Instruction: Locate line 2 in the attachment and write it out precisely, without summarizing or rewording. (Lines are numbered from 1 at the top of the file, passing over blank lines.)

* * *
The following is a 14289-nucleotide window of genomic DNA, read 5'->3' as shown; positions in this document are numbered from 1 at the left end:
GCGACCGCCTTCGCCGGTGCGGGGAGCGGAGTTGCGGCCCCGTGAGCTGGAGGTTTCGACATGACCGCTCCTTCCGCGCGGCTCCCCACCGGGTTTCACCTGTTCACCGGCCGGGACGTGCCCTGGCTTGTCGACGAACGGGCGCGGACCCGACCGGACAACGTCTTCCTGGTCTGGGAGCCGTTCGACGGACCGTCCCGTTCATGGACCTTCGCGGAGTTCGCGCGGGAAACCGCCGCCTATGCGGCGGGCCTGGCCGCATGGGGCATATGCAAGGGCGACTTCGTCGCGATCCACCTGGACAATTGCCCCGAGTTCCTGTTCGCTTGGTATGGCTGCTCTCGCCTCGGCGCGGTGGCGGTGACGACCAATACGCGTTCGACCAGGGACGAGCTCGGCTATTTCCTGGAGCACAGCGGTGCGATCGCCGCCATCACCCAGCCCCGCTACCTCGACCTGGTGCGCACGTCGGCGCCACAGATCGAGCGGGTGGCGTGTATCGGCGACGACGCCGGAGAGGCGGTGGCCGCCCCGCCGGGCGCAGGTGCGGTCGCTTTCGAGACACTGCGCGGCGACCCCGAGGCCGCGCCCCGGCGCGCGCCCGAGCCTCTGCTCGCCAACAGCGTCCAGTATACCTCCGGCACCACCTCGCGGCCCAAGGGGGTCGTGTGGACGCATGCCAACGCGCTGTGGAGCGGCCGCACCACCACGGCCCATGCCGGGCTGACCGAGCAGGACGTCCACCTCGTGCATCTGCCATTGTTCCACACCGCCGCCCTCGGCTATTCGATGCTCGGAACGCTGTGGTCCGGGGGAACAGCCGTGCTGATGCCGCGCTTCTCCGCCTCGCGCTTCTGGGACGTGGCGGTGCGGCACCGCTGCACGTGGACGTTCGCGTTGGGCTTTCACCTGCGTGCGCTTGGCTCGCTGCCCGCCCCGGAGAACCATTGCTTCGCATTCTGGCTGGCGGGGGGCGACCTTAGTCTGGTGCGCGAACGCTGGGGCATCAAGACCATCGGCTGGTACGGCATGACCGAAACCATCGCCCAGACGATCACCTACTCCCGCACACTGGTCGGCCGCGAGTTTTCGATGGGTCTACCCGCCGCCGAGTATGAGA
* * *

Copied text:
GCGACCGCCTTCGCCGGTGCGGGGAGCGGAGTTGCGGCCCCGTGAGCTGGAGGTTTCGACATGACCGCTCCTTCCGCGCGGCTCCCCACCGGGTTTCACCTGTTCACCGGCCGGGACGTGCCCTGGCTTGTCGACGAACGGGCGCGGACCCGACCGGACAACGTCTTCCTGGTCTGGGAGCCGTTCGACGGACCGTCCCGTTCATGGACCTTCGCGGAGTTCGCGCGGGAAACCGCCGCCTATGCGGCGGGCCTGGCCGCATGGGGCATATGCAAGGGCGACTTCGTCGCGATCCACCTGGACAATTGCCCCGAGTTCCTGTTCGCTTGGTATGGCTGCTCTCGCCTCGGCGCGGTGGCGGTGACGACCAATACGCGTTCGACCAGGGACGAGCTCGGCTATTTCCTGGAGCACAGCGGTGCGATCGCCGCCATCACCCAGCCCCGCTACCTCGACCTGGTGCGCACGTCGGCGCCACAGATCGAGCGGGTGGCGTGTATCGGCGACGACGCCGGAGAGGCGGTGGCCGCCCCGCCGGGCGCAGGTGCGGTCGCTTTCGAGACACTGCGCGGCGACCCCGAGGCCGCGCCCCGGCGCGCGCCCGAGCCTCTGCTCGCCAACAGCGTCCAGTATACCTCCGGCACCACCTCGCGGCCCAAGGGGGTCGTGTGGACGCATGCCAACGCGCTGTGGAGCGGCCGCACCACCACGGCCCATGCCGGGCTGACCGAGCAGGACGTCCACCTCGTGCATCTGCCATTGTTCCACACCGCCGCCCTCGGCTATTCGATGCTCGGAACGCTGTGGTCCGGGGGAACAGCCGTGCTGATGCCGCGCTTCTCCGCCTCGCGCTTCTGGGACGTGGCGGTGCGGCACCGCTGCACGTGGACGTTCGCGTTGGGCTTTCACCTGCGTGCGCTTGGCTCGCTGCCCGCCCCGGAGAACCATTGCTTCGCATTCTGGCTGGCGGGGGGCGACCTTAGTCTGGTGCGCGAACGCTGGGGCATCAAGACCATCGGCTGGTACGGCATGACCGAAACCATCGCCCAGACGATCACCTACTCCCGCACACTGGTCGGCCGCGAGTTTTCGATGGGTCTACCCGCCGCCGAGTATGAGA